Dayton Contemporary Dance Company presents “The Blackest Berry: Dancing African Diaspora,” May 6.


The phrase “the blacker the berry, the sweeter the juice” has taken on different meanings since the first recorded use in the late 19th century. At once a term of affection, more recently the phrase has become a metaphor for how slavery in the United States has affected Black communities, the metaphorical fruit that grew from numerous African ethnicities being forced together through inequality, discrimination and oppression.

Consequently, a four-hundred-year-old Black American culture of art, music, politics, religion and a sense of collective responsibility evolved from the concentrated philosophies and customs of a vast African diaspora. A rich history passed down by the ancestors is now embodied in the latest tour by the Dayton Contemporary Dance Company. DCDC brings “The Blackest Berry: Dancing African Diasporas” to the Athenaeum Center for Thought and Culture on May 6 at 7:30pm.

“The Blackest Berry is about life,” said dancer and Associate Artistic Director Qarrianne Blayr in an interview. “It’s about how we be.” The themes explored in “Blackest Berry” range from historical and political events—like the Middle Passage and the Civil Rights Movement—but also down to the personal level. “Each work has its own feeling, accents and texture,” said Blayr, “but the show overall is about our physicality, spirituality and mentality as Black American people here in the present.

A fan favorite returns in Children of the Passage (1999) by Ronald K. Brown and Donald McKayle, a celebration of past and present cultural rituals set to a blend of New Orleans jazz and contemporary soul music by the Dirty Dozen Brass Band. The piece takes place at an orgiastic party dripping with sin, interrupted when irresponsible actions lead to the death of a partygoer (played by Countess Winfrey). Her ghost returns with a prophetic message: renew yourself by surrendering to whatever you believe in—God, Universe, Spirit. This tale of tragedy and upliftment is told through a combination of classic American Modern and traditional and neo-traditional West African dance styles, specifically Sabar from Senegal and Mali and Manjani steps from Mali and Guinea.

New this season is Home/An Untitled Portrait, by Guggenheim Fellow Tommie-Waheed Evans. Evans investigates how desire, longing, and loneliness intersect through the lens of queer embodiment within Black spiritual spaces. This piece combines American Modern dance with another popular art form of the African diaspora, Hip Hop dance, particularly styles indigenous to Los Angeles, California.

Dancer Quentin Sledge provides insight into how stigmatization and communal bonds are expressed in Evans’ work, saying that “Home/An Untitled Portrait, is a contemporary take on the community experience in L.A.—although it could be New York, Chicago—any place where we are faced with a lot of the “isms” and social challenges—and how we depend on each other to move through those experiences. We see it in fashion and media, people wearing different hairstyles and clothing, things that Black Americans were doing that were deemed unacceptable, are now acceptable because another person outside the community is choosing to adopt Black style and fashion. It feels like a reclaiming of those things.”

American Mo’ by Co-Associate Artistic Director and Princess Grace Honoraria recipient Crystal Michelle features the music of Kendrick Lamar and Duke Ellington. The work pulls from Africana dance techniques and American Modern dance vocabulary and utilizes projections of civil rights marches in the background while dancers in monotone/Earthtone costumes appear and disappear. “It is an ode to the regality and humanity of the time,” said Blayr, “how we would show up to these events wearing your Sunday’s best, dressed to the nines, while our lives were being threatened. It’s displaying your civility, our humanity, even in the face of inhumane acts.”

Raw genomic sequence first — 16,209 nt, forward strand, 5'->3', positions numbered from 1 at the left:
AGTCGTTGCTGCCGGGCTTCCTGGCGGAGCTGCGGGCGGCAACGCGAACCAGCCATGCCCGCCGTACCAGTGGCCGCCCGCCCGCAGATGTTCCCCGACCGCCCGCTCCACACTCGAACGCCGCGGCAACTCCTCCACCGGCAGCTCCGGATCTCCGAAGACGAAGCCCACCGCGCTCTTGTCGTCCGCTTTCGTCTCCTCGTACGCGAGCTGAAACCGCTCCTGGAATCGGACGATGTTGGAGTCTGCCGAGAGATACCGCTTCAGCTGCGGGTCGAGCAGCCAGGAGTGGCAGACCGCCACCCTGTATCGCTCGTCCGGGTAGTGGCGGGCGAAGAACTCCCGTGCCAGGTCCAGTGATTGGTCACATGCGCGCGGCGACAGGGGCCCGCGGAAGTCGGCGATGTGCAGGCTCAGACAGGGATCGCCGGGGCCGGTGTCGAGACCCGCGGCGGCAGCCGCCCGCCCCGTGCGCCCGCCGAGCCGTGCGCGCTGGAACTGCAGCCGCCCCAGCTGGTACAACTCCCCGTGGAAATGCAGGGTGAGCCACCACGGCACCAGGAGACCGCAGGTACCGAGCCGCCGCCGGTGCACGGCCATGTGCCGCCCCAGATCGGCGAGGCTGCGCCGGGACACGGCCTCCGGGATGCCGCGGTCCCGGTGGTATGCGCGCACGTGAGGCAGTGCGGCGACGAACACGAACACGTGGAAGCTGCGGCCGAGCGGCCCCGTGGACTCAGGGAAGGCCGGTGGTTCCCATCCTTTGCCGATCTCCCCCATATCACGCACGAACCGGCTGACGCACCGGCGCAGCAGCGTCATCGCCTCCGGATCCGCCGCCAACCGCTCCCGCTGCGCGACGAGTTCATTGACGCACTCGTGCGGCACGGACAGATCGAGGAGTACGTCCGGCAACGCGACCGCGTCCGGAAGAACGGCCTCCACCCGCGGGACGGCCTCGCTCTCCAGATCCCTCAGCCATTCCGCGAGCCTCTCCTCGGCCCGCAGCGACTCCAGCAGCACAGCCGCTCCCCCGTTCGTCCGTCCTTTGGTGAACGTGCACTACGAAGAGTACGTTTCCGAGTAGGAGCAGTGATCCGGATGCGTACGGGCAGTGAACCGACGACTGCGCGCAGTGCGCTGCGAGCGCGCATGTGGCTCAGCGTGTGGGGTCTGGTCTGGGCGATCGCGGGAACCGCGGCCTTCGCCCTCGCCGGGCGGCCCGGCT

Rounding out the program is Strong Like We, a work by Katherine Smith that pushes dancers to their limits while paying homage to Smith’s mentor, Mike Malone, cofounder of the Duke Ellington School for the Arts. “It’s less story- driven but is more about community and physicality,” said Sledge. “It’s a very challenging piece and we really do need each other’s support to get through it! There’s a lot of eye contact, a lot of partnering, a lot of cheering each other on from the sides. It’s a representation of how we need community as a practical application where we come together to create this work.”

The rhythm of African diasporic dance is not to be forgotten, and to hear Blayr and Sledge throw out rhythmic lingo would perk the attention of any groove aficionados within earshot. “Very rarely are we on ‘one, two, three, four, five, six, seven, eight…,” said Blayr. “In each piece there are moments when we flow in and out of the rhythm, over and on top of it.

“We’re rarely on even time,” said Sledge while smiling. “We always play with ‘e-a’ or ‘and, a,’ or stretching the rhythm out, like, if there’s a ‘one,’ we can go ‘ooooooooooone, two.’” From different patterns of breathing to the projected scenery around them, the DCDC dancers live in and have a very intimate relationship with rhythm.

Resourcing hundreds of years of Black history, Dayton Contemporary Dance Company’s “The Blackest Berry: Dancing African Diasporas,” coming to Chicago for one performance only, meshes different experiences of spirituality, from enslavement to today, bonding Black Americans together through trauma and triumph.


The Blackest Berry: Dancing African Diaspora is presented by the Dayton Contemporary Dance Company on May 6 at 7:30pm at the Athenaeum Center for Thought and Culture, 2963 N. Southport. Tickets are $30-$60 and are available by clicking on the event below or by visiting